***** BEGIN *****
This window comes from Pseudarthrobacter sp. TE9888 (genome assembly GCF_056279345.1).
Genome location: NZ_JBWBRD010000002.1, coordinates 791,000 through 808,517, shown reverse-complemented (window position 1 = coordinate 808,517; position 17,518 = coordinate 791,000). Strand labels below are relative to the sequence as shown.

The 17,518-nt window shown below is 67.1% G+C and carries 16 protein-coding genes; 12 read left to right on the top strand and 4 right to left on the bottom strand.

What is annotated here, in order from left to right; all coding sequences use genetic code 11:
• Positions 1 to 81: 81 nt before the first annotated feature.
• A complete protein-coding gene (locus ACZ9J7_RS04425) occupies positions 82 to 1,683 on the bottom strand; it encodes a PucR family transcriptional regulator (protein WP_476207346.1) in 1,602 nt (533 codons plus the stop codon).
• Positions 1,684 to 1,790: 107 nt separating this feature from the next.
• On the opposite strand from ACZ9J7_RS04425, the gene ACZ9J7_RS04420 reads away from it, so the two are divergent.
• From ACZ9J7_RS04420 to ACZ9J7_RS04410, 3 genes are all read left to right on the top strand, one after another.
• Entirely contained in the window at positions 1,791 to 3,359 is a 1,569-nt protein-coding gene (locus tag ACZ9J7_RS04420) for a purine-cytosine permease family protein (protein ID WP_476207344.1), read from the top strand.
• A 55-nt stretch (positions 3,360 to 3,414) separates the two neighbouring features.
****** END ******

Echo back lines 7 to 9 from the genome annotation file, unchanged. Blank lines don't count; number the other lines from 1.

• Positions 1,684 to 1,790: 107 nt separating this feature from the next.
• On the opposite strand from ACZ9J7_RS04425, the gene ACZ9J7_RS04420 reads away from it, so the two are divergent.
• From ACZ9J7_RS04420 to ACZ9J7_RS04410, 3 genes are all read left to right on the top strand, one after another.